The Jeanneau 54 (53’/16.16 m) is focused around life spent on deck, as it should be on a luxury performance cruiser of this caliber. The cockpit is enormous with over a third of the boat’s length dedicated to it. The 54 also carries her maximum beam (16’1”/4.92 m) nearly all the way to the transom, creating a cockpit extraordinarily wide and accommodating. All sail controls are led to the aft portion of the cockpit within reach of the helmsperson, leaving the forward section of the cockpit available for those more content to relax.
The deck layout features a huge cockpit, dedicated lounging areas and neatly organized rigging for easy single-handing.
The port and starboard cockpit side seats continue forward, beyond the companionway forming two comfy “chairs” to settle into, complete with cup holders and the benches are more than long enough to stretch out on for a nap.
Nestled between the cozy “chairs” with cup holders created by the cockpit side benches extending forward, the companionway features a door panel that drops down to open and pulls up quickly when needed to close. The step-over splash sill is just enough to keep modest amounts of water that will end up on the cockpit deck, topsides, without hindering easy access to below decks.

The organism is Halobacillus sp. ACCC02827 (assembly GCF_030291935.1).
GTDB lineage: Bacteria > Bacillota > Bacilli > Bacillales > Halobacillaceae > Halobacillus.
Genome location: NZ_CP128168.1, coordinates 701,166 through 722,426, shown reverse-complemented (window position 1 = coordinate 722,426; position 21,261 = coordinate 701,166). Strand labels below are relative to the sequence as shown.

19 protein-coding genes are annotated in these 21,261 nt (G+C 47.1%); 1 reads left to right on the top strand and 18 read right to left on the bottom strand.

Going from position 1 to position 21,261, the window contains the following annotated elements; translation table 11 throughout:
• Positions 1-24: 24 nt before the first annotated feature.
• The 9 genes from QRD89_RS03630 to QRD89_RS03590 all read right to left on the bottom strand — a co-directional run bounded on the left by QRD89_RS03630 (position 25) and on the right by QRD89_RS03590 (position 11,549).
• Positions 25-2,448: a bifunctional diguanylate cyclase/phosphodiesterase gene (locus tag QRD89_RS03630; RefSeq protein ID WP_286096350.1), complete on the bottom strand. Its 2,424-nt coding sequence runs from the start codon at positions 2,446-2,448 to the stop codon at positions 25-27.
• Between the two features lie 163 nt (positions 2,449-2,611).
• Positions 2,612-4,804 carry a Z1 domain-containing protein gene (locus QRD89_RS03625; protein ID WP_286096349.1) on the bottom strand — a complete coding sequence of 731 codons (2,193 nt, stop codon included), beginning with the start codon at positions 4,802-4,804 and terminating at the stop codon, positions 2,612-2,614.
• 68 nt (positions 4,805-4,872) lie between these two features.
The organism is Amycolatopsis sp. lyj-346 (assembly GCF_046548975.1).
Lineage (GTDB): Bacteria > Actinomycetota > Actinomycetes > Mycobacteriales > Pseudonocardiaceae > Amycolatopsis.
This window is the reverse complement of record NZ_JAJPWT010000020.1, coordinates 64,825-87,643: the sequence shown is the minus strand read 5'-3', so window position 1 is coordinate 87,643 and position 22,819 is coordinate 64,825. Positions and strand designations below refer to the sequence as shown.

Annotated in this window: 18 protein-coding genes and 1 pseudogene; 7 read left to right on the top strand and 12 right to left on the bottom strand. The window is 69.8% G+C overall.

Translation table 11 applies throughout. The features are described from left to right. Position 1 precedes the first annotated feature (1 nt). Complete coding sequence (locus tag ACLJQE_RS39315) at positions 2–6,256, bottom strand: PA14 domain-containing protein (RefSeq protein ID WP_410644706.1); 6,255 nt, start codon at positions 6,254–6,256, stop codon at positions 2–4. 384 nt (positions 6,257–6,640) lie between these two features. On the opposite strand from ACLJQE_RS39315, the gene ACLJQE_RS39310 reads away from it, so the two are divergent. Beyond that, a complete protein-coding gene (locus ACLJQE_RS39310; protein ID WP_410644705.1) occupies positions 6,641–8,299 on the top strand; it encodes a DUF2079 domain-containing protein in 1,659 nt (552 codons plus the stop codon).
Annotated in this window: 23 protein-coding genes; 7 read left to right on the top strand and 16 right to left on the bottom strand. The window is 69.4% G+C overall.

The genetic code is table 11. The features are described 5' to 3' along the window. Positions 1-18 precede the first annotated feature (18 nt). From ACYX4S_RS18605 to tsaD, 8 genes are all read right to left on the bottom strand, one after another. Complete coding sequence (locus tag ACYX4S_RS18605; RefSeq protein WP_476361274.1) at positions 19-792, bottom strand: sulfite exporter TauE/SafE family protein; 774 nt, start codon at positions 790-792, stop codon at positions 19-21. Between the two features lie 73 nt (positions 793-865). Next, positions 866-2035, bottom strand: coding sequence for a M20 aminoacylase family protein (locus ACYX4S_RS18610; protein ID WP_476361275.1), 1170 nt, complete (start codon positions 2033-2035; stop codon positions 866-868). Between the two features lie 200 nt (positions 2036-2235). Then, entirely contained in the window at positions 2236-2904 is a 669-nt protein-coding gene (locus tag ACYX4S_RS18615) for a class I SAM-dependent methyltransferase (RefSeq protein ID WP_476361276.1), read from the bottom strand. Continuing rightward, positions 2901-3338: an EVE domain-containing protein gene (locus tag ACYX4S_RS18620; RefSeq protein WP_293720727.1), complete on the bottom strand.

A New Cockpit Approach – Making it “Liveable”
The companionway lacks a “bridge deck” as many modern designs have, where crew stand in the companionway and work winches and jam cleats for handling halyards and trimming lines of all sorts. On the Jeanneau 54, all of these lines have been routed farther aft to the secondary winches port and starboard on the cockpit coaming. This effectively moves the working crew aft, leaving the “lounging crew” undisturbed and comfortable forward.
Long Cockpit Innovation.
By having such an extraordinarily long cockpit Jeanneau’s designers have recognized a reality of sailing life – namely, when underway, everyone aboard wants to be – perhaps – needs to be in the cockpit. That this is a noteworthy and welcome realization in a sailboat of this size. It recognizes that not everyone in the cockpit is expected to help work the vessel. It acknowledges the reality that all of us like to bring guests along, including children, those new to sailing, and perhaps even the owners’ parents or grandparents. They above all will appreciate the two lounging seats with cushions on three sides, providing good bracing protection and comfort – and even a cup holder.